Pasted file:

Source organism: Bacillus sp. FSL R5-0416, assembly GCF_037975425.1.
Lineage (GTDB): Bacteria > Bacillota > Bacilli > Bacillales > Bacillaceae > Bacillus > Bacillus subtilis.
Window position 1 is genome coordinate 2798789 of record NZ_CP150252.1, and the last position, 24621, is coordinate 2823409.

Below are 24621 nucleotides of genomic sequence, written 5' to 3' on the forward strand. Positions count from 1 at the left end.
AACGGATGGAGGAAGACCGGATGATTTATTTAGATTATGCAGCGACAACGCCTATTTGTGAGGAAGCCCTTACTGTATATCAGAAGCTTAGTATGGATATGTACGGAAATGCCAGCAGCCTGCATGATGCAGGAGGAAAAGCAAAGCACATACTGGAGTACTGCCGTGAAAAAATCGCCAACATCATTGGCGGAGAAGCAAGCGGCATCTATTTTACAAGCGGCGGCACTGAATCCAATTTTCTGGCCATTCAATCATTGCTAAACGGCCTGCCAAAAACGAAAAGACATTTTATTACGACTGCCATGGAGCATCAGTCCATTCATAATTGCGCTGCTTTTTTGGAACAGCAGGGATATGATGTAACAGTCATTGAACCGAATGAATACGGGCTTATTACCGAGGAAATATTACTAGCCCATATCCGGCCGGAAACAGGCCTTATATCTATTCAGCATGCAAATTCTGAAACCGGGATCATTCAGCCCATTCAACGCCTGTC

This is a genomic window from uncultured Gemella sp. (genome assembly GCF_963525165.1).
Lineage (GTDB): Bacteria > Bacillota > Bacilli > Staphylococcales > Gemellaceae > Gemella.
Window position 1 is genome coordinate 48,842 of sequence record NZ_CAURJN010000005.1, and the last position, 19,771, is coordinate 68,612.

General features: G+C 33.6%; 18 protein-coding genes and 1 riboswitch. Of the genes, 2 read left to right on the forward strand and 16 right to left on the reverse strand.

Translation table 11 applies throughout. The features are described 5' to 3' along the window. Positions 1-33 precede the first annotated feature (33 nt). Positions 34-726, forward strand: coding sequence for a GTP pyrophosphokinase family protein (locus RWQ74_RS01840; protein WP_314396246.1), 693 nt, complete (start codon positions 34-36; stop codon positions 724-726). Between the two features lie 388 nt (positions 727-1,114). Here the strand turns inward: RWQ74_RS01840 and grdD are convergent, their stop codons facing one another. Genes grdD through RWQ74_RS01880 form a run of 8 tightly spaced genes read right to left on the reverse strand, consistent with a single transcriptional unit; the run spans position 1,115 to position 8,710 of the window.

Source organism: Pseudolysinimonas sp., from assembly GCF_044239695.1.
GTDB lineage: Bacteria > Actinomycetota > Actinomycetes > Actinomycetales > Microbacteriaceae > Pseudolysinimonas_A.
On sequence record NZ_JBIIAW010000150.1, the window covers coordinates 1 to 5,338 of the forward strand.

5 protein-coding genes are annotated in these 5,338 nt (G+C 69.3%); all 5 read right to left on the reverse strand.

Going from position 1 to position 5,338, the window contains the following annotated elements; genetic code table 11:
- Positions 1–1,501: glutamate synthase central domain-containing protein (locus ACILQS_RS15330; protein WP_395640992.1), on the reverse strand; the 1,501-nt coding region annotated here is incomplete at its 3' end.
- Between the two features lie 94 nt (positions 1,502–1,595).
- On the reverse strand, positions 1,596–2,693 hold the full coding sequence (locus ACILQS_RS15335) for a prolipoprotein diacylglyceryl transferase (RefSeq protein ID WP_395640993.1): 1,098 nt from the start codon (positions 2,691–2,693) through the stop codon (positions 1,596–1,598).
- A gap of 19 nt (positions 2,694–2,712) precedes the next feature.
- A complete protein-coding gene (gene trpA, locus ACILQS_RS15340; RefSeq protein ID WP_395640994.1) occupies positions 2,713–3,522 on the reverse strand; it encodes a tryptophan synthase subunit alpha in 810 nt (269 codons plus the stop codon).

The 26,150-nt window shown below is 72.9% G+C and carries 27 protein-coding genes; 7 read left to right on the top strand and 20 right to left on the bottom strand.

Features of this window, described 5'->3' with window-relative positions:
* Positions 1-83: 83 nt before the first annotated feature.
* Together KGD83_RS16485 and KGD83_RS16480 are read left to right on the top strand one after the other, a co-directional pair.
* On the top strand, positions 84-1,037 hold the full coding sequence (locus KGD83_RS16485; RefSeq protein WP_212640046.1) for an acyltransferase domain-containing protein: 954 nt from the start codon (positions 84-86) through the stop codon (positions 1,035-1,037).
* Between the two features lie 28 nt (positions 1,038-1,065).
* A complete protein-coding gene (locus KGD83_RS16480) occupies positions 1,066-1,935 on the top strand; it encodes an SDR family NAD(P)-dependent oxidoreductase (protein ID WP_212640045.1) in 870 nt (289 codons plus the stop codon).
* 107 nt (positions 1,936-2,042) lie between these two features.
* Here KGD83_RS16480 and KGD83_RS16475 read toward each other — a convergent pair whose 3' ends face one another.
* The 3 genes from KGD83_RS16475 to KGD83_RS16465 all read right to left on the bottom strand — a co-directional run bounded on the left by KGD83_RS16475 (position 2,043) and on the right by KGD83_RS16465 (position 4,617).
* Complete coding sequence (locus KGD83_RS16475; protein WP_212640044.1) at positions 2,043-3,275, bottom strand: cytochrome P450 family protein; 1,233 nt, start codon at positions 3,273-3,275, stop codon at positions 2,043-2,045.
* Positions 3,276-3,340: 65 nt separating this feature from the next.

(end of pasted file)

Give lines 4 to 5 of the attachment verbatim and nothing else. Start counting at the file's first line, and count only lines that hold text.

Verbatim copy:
Below are 24621 nucleotides of genomic sequence, written 5' to 3' on the forward strand. Positions count from 1 at the left end.
AACGGATGGAGGAAGACCGGATGATTTATTTAGATTATGCAGCGACAACGCCTATTTGTGAGGAAGCCCTTACTGTATATCAGAAGCTTAGTATGGATATGTACGGAAATGCCAGCAGCCTGCATGATGCAGGAGGAAAAGCAAAGCACATACTGGAGTACTGCCGTGAAAAAATCGCCAACATCATTGGCGGAGAAGCAAGCGGCATCTATTTTACAAGCGGCGGCACTGAATCCAATTTTCTGGCCATTCAATCATTGCTAAACGGCCTGCCAAAAACGAAAAGACATTTTATTACGACTGCCATGGAGCATCAGTCCATTCATAATTGCGCTGCTTTTTTGGAACAGCAGGGATATGATGTAACAGTCATTGAACCGAATGAATACGGGCTTATTACCGAGGAAATATTACTAGCCCATATCCGGCCGGAAACAGGCCTTATATCTATTCAGCATGCAAATTCTGAAACCGGGATCATTCAGCCCATTCAACGCCTGTC